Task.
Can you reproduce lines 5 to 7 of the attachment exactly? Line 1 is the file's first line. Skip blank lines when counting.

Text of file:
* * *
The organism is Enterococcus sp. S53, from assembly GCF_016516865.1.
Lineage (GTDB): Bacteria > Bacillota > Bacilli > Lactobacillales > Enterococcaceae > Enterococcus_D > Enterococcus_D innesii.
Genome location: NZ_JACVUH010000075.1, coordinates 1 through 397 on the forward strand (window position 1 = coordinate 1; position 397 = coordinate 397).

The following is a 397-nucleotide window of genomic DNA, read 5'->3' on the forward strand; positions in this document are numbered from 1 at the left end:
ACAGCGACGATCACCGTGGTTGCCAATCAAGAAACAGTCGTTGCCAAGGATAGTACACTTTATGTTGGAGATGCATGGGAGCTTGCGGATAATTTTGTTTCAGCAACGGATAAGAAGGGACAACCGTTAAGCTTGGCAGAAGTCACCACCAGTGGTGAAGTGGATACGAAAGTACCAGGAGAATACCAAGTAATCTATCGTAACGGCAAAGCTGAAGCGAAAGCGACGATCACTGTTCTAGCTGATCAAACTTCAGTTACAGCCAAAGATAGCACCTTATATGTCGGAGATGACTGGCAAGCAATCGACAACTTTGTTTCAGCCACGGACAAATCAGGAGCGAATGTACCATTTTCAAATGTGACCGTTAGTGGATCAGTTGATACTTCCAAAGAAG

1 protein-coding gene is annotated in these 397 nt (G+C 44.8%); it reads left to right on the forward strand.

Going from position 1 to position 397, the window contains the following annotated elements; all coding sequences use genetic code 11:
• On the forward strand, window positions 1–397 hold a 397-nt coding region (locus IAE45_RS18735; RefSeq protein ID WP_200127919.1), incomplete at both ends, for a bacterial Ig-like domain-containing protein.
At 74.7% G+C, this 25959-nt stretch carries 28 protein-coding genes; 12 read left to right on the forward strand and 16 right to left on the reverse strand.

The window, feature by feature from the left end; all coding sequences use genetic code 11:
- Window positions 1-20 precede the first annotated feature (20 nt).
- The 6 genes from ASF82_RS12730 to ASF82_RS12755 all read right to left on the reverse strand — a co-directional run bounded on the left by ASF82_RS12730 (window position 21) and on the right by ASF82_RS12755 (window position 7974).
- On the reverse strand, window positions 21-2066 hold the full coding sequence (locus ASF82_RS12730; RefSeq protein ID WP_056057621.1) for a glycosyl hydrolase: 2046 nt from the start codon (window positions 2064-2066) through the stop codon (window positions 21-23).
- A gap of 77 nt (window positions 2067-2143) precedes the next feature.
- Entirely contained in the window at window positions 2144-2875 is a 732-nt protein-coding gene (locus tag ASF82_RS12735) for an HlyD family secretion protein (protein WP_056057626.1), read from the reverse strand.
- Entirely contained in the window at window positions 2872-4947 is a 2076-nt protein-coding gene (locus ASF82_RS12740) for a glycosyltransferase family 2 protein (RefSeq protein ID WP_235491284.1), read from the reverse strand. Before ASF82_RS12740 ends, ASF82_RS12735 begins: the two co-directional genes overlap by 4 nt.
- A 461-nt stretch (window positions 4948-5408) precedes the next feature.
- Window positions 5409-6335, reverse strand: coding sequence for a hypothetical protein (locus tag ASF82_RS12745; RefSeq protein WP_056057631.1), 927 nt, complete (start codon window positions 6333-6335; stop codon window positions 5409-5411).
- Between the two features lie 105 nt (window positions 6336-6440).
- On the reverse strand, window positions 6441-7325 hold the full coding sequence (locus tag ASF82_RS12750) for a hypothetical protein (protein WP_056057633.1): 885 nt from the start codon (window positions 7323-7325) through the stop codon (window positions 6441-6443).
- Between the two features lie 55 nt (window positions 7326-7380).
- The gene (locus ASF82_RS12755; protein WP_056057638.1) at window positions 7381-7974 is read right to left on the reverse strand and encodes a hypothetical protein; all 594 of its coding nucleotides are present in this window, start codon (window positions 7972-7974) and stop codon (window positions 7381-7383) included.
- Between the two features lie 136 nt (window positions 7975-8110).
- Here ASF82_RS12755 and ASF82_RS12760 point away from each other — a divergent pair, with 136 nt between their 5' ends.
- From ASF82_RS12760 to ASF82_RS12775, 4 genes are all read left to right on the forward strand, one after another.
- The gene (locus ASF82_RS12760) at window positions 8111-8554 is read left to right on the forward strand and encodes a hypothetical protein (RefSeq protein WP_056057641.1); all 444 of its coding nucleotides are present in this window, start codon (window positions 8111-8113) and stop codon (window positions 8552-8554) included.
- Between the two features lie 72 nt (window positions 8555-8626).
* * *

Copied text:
ACAGCGACGATCACCGTGGTTGCCAATCAAGAAACAGTCGTTGCCAAGGATAGTACACTTTATGTTGGAGATGCATGGGAGCTTGCGGATAATTTTGTTTCAGCAACGGATAAGAAGGGACAACCGTTAAGCTTGGCAGAAGTCACCACCAGTGGTGAAGTGGATACGAAAGTACCAGGAGAATACCAAGTAATCTATCGTAACGGCAAAGCTGAAGCGAAAGCGACGATCACTGTTCTAGCTGATCAAACTTCAGTTACAGCCAAAGATAGCACCTTATATGTCGGAGATGACTGGCAAGCAATCGACAACTTTGTTTCAGCCACGGACAAATCAGGAGCGAATGTACCATTTTCAAATGTGACCGTTAGTGGATCAGTTGATACTTCCAAAGAAG

1 protein-coding gene is annotated in these 397 nt (G+C 44.8%); it reads left to right on the forward strand.

Going from position 1 to position 397, the window contains the following annotated elements; all coding sequences use genetic code 11: